To access the Hazardous Materials Notification list
If you mix some chemicals together bad things can happen, such as an explosion or fire. Refer to the link below for help on compatibilities of certain chemicals:
Standard Operating Procesdures (SOPs)
The implementation of a Standard Operating Procedure (SOP) is a very important means toward ensuring personnel are protected while using hazardous chemicals or performing hazardous lab work. The SOP is a simple document, in accordance with the DU Chemical Hygiene Plan, which establishes effective controls to be in place based on a hazard assessment that identifies the potential risks or exposures that exist. With the hazards identified the SOP provides for the appropriate controls, such as performing the work only in a hood, and for the required personal protective equipment (PPE), such as eye goggles or impervious gloves. Additionally, the SOP establishes how waste material should be discarded and what should be done in the event of a spill.
Gas Cylinder Management
Serious accidents have resulted from the misuse of compressed gas cylinders. If not handled properly a compressed gas cylinder could become a missile with catastrophic consequences. When handling compressed gas cylinders take the following precautions:
- Make sure the cylinder is properly labeled with the contents identified.
- Move cylinders only after the regulators have been removed and the protective cap attached.
- Move cylinders using a hand truck equipped with a chain or belt for securing the cylinder. Do not move cylinders by carrying, rolling, sliding, or dragging them across the floor.
- Secure stored cylinders above the cylinder midline with chains or straps.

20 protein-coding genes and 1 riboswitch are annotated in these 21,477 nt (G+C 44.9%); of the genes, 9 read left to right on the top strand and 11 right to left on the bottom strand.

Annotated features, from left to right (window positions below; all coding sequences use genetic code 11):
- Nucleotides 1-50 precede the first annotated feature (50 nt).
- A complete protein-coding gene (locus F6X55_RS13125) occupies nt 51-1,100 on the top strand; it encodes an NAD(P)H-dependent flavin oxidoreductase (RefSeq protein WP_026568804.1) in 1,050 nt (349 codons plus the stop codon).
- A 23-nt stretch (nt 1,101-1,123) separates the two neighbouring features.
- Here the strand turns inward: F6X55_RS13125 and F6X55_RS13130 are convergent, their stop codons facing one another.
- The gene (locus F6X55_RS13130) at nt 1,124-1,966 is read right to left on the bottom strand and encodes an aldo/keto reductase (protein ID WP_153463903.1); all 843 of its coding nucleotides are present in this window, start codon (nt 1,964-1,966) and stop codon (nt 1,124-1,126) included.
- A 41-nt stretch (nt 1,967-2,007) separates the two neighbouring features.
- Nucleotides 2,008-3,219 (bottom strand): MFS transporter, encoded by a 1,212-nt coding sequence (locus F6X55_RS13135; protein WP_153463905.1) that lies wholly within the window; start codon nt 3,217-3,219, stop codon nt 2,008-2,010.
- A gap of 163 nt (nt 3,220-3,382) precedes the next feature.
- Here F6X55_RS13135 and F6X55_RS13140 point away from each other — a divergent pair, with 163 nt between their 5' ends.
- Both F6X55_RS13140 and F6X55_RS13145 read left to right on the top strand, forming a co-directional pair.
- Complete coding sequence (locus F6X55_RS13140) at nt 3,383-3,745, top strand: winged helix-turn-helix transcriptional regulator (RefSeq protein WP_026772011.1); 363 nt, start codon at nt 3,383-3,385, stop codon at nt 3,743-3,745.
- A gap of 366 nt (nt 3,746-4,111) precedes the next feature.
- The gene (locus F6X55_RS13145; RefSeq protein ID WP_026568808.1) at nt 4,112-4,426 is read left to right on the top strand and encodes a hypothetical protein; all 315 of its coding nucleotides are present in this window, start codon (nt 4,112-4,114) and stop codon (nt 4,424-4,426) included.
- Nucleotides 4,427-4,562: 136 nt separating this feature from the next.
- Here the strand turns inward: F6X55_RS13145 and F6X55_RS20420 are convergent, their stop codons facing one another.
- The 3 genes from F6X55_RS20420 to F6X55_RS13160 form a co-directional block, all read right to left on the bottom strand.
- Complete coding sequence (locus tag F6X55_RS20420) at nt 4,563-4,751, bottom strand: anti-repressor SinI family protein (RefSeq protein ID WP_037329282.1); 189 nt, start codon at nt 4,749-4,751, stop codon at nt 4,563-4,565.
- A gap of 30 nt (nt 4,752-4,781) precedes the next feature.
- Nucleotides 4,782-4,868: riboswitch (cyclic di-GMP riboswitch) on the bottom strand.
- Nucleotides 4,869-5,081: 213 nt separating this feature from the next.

- When not in use remove regulator and cap cylinder.
Arguably the most important safety feature in the laboratory is the lab hood. The primary purpose of a hood or any local exhaust ventilation system is to capture and remove vapors, fumes, or particulates at the source, thereby keeping you from breathing harmful contaminants.
Some low to moderately toxic chemicals can be used safely in the open air of the room. The general ventilation effectively dilutes the airborne concentration of the material to levels that are safe to breathe. However, chemicals that have a moderate to high toxicity should typically not be used on the bench tops but rather inside the lab hood to avoid personal exposures. Additionally, the lab hood provides some level of protection in the event of a spill, a fire, or a splash from a rapid chemical reaction. Here are some questions that you might ask.
How do you know when it’s absolutely necessary to use a chemical in the hood?
It’s always a good idea to handle a chemical in the hood. Refer to the MSDS, under the Control Measures section, where it will recommend general ventilation or using only in a hood.
How do you know if the hood is working properly?
Hoods are monitored periodically by measuring the airflow across the hood face. An acceptance sticker is applied on the side of the hood, at the edge of the sash. A good qualitative check is to keep a strip of tissue hanging from the bottom of the sash. The tissue should be slightly pulled inward.